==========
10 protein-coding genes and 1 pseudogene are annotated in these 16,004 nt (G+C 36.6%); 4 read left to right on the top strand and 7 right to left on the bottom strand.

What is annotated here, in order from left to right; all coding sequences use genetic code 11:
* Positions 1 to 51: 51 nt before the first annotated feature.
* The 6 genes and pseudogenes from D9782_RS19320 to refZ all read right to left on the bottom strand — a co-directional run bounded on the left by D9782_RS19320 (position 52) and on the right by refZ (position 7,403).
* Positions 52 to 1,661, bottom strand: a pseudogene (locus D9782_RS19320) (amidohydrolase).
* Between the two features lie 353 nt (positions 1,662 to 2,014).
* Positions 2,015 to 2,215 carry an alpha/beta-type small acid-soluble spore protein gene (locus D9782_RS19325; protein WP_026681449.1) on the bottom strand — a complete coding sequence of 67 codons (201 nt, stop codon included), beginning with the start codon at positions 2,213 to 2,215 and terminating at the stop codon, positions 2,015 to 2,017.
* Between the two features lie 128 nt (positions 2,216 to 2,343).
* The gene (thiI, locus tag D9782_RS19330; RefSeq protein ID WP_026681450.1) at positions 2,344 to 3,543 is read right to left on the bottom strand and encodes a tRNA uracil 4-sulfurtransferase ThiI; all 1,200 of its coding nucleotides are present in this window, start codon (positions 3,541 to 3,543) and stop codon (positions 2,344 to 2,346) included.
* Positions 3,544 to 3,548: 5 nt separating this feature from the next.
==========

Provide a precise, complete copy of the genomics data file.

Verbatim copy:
10 protein-coding genes and 1 pseudogene are annotated in these 16,004 nt (G+C 36.6%); 4 read left to right on the top strand and 7 right to left on the bottom strand.

What is annotated here, in order from left to right; all coding sequences use genetic code 11:
* Positions 1 to 51: 51 nt before the first annotated feature.
* The 6 genes and pseudogenes from D9782_RS19320 to refZ all read right to left on the bottom strand — a co-directional run bounded on the left by D9782_RS19320 (position 52) and on the right by refZ (position 7,403).
* Positions 52 to 1,661, bottom strand: a pseudogene (locus D9782_RS19320) (amidohydrolase).
* Between the two features lie 353 nt (positions 1,662 to 2,014).
* Positions 2,015 to 2,215 carry an alpha/beta-type small acid-soluble spore protein gene (locus D9782_RS19325; protein WP_026681449.1) on the bottom strand — a complete coding sequence of 67 codons (201 nt, stop codon included), beginning with the start codon at positions 2,213 to 2,215 and terminating at the stop codon, positions 2,015 to 2,017.
* Between the two features lie 128 nt (positions 2,216 to 2,343).
* The gene (thiI, locus tag D9782_RS19330; RefSeq protein ID WP_026681450.1) at positions 2,344 to 3,543 is read right to left on the bottom strand and encodes a tRNA uracil 4-sulfurtransferase ThiI; all 1,200 of its coding nucleotides are present in this window, start codon (positions 3,541 to 3,543) and stop codon (positions 2,344 to 2,346) included.
* Positions 3,544 to 3,548: 5 nt separating this feature from the next.